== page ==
Architecture Design or Architecture Analysis: Is Your Enterprise Maximizing Architects’ Value?

Enterprise architects are a crucial resource for organizations and among the most expensive. According to a 2022 survey by Glassdoor, EAs are ranked among the highest-paid roles within an IT organization. And they are especially in hot demand in light of recent hiring trends and availability. The bottom line is architects are hard to find, and highly-experienced EAs are a true rarity.

Because architects are both an expensive and scarce resource, enterprises need to maximize the value of these professionals to ensure that every hour they’re working is focused on the highest value activities they possibly can. This blog explores the core strengths and skills architects bring to an organization as well as the disconnects between what architects should focus on to maximize value instead of what many are doing today.

The Roles of the Enterprise Architect

Enterprise architects typically play two key roles in an organization.

The Architect as “Analyst.” In architecture analysis, architects help enterprises understand the organization by living within its connective tissue. In this role, it’s not about an organization’s individual processes, applications, or capabilities but how these things relate. Architecture analysis explains how things work based on all the interdependencies in an organization. As the chief analyst of the ecosystem, architects are exceptionally good at delving into data, understanding complex problems, and breaking them down so stakeholders gain a better understanding.

The Architect as “Designer.” With architecture design, architects are called upon to design changes to processes and systems to help achieve specific goals.

But of these two roles, which is the most valuable to an organization – architecture design or architecture analysis?

Maximizing Architecture’s Unique Skills

To answer this question, leaders should consider what core skills architects uniquely bring to the enterprise. They should ponder what activities bring the highest value and whether a particular activity truly utilizes the architect’s core skills or whether it could be done in another way or with another resource. What are the core competencies or differentiators for this specific job, profile, or resource, and does it match the architects’ strengths? When evaluating whether a particular activity is maximizing an architect’s value, it’s essential to understand the core skills an experienced architect uniquely brings to an organization.

  • Understanding complex multifaceted environments. One of enterprise architects’ strengths is understanding strategy, process, technology, risk, finance, and governance– the core components of a business environment.
  • Explaining complexity. Architects are excellent at breaking down complex and multidimensional processes and topics into simple terms and explanations for different audiences. They can also explain complexities to executives in business terms, mid-level managers in strategy terms, operations leaders in process terms, finance people in money terms, IT professionals in tech terms, and security people in security terms.
  • Understanding the big picture. The third skill architects are particularly good at is identifying where constraints or inefficiencies exist within the entire enterprise ecosystem. They understand how processes are impacted by technology or how an organization’s risk profile may be impacted by organizational structure. With this deep and nuanced understanding, architects can help guide leadership to the opportunities that have a greater impact on driving change.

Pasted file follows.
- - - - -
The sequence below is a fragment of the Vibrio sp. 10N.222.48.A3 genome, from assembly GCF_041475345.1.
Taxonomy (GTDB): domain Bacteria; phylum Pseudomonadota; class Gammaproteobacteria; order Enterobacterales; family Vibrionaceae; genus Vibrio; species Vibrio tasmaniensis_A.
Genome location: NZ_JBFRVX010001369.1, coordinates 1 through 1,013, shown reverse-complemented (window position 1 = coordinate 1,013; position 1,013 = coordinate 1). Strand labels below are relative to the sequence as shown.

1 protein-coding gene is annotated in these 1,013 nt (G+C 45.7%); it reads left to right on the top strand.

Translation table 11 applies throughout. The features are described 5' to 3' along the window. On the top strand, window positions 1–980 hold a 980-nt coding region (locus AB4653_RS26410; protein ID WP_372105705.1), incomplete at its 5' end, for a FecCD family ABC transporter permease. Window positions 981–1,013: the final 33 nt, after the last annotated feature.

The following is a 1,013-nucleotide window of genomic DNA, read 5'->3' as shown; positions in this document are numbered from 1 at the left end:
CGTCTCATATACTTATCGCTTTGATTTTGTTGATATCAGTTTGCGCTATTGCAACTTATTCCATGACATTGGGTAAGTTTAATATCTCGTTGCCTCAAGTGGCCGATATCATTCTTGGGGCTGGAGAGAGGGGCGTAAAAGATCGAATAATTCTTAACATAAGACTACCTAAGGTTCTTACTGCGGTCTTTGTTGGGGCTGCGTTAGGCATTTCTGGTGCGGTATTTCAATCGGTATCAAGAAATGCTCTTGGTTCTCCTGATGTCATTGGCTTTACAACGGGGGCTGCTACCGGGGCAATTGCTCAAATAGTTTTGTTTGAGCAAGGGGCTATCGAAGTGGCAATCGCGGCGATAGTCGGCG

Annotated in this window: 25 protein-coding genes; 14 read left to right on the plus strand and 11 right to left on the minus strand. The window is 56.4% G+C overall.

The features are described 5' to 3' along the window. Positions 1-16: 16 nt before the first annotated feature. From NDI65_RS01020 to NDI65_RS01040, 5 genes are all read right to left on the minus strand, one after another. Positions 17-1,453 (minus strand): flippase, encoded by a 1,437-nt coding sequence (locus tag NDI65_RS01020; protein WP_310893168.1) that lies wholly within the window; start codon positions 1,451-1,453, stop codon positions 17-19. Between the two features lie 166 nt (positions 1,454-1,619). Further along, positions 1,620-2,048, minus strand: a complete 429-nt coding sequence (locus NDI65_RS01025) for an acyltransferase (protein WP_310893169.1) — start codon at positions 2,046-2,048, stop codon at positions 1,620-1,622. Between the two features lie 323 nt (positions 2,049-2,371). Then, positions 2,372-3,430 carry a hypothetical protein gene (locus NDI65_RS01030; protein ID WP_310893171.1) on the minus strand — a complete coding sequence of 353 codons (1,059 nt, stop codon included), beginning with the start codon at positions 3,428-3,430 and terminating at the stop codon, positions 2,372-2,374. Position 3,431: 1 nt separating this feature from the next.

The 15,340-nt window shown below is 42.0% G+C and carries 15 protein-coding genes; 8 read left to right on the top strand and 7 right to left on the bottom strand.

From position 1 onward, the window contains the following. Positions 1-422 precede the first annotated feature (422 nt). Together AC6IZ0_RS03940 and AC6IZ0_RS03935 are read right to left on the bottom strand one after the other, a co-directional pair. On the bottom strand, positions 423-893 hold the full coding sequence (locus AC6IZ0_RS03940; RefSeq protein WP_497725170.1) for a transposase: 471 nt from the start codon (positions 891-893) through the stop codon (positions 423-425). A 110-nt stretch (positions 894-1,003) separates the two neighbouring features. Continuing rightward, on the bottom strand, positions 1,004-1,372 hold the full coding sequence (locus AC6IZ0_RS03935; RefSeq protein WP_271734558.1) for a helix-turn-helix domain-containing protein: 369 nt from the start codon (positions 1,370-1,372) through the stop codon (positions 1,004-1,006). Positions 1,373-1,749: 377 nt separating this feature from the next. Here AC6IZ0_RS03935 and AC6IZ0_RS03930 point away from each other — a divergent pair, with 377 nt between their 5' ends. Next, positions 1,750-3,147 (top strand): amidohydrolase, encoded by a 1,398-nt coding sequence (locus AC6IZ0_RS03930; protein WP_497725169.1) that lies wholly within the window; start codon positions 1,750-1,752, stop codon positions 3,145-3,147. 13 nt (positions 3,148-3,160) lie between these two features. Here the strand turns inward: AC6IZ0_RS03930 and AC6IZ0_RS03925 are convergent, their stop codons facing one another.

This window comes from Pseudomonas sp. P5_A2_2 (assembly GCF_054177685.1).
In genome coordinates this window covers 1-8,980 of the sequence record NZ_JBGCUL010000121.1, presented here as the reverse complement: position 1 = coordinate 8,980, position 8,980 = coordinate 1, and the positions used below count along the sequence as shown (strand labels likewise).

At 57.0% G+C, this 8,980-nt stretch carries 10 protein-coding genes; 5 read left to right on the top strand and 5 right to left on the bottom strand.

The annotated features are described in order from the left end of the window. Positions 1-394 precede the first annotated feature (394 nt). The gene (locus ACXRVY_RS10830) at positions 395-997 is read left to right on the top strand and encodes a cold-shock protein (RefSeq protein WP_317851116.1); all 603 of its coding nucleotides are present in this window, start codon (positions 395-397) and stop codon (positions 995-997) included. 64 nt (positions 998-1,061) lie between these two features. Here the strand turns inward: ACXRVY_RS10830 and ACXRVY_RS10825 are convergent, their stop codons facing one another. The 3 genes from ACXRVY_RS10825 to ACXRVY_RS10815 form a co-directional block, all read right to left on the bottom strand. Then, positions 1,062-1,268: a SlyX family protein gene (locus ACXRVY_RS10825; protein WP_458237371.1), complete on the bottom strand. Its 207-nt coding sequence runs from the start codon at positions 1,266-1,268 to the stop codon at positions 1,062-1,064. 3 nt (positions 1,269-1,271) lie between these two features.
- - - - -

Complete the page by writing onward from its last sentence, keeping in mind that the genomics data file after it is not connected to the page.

Architecture Design or Architecture Analysis – The Disconnect

However, when we look at the work that most architects are doing, they’re not utilizing the unique competencies of their practice. Rather than focus on architecture analysis, a role they can uniquely perform, today’s architect spends most of their workday designing and documenting business processes, technical architecture for solutions, or working on project-specific activities that underutilizes the skills that they bring to the table.

To maximize their value, architects should focus on architecture analysis, digging into an enterprise’s data and helping executives and leaders understand how an enterprise works and where changes need to happen. Because unlike design activities, where project managers, business analysts, and development professionals can design and develop flowcharts, graphics, and PowerPoints, architects are experts in delving into data, breaking down an organization’s complexities, and explaining them through architecture analysis. 

Today, most architects focus on building and designing rather than living in data, looking at an organization’s big picture, and analyzing complexities to drive change. While architects have the ability to design for project-specific activities, should they be? 

Especially now, as enterprises struggle to emerge in a post-pandemic world, looking to understand new ways of working and doing business in an age of disruption, architects have the skills, knowledge, and relationships to analyze these complexities and drive meaningful change and improve efficiencies in their organizations. To accomplish this and to maximize your organization’s architecture efforts, it is essential that enterprise architects focus on architecture analysis, the highest-valued activity, which truly utilizes the architect’s core skills and addresses the most pressing needs today.

Want to learn more about how to maximize the value of architecture? Reach out to have a conversation today.

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